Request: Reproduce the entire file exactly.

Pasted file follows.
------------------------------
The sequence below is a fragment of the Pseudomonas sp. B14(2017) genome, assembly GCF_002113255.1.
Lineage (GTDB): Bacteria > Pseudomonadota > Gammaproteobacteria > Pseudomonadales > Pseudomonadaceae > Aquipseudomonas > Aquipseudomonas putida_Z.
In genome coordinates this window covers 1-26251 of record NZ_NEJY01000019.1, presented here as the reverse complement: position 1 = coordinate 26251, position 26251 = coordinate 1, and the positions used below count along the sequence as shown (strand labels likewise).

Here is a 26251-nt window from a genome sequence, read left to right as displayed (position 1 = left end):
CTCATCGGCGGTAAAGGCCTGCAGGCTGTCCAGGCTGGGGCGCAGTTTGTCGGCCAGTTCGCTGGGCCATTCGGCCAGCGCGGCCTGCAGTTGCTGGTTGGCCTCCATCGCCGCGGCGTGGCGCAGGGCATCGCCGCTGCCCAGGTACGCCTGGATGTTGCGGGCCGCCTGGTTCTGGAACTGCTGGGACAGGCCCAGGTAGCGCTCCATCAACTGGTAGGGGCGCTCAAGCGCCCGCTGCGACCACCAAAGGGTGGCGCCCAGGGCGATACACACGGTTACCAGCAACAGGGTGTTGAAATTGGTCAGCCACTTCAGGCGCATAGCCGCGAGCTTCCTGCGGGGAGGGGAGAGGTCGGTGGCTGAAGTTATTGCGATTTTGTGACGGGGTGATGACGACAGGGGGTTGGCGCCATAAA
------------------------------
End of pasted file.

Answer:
The sequence below is a fragment of the Pseudomonas sp. B14(2017) genome, assembly GCF_002113255.1.
Lineage (GTDB): Bacteria > Pseudomonadota > Gammaproteobacteria > Pseudomonadales > Pseudomonadaceae > Aquipseudomonas > Aquipseudomonas putida_Z.
In genome coordinates this window covers 1-26251 of record NZ_NEJY01000019.1, presented here as the reverse complement: position 1 = coordinate 26251, position 26251 = coordinate 1, and the positions used below count along the sequence as shown (strand labels likewise).

Here is a 26251-nt window from a genome sequence, read left to right as displayed (position 1 = left end):
CTCATCGGCGGTAAAGGCCTGCAGGCTGTCCAGGCTGGGGCGCAGTTTGTCGGCCAGTTCGCTGGGCCATTCGGCCAGCGCGGCCTGCAGTTGCTGGTTGGCCTCCATCGCCGCGGCGTGGCGCAGGGCATCGCCGCTGCCCAGGTACGCCTGGATGTTGCGGGCCGCCTGGTTCTGGAACTGCTGGGACAGGCCCAGGTAGCGCTCCATCAACTGGTAGGGGCGCTCAAGCGCCCGCTGCGACCACCAAAGGGTGGCGCCCAGGGCGATACACACGGTTACCAGCAACAGGGTGTTGAAATTGGTCAGCCACTTCAGGCGCATAGCCGCGAGCTTCCTGCGGGGAGGGGAGAGGTCGGTGGCTGAAGTTATTGCGATTTTGTGACGGGGTGATGACGACAGGGGGTTGGCGCCATAAA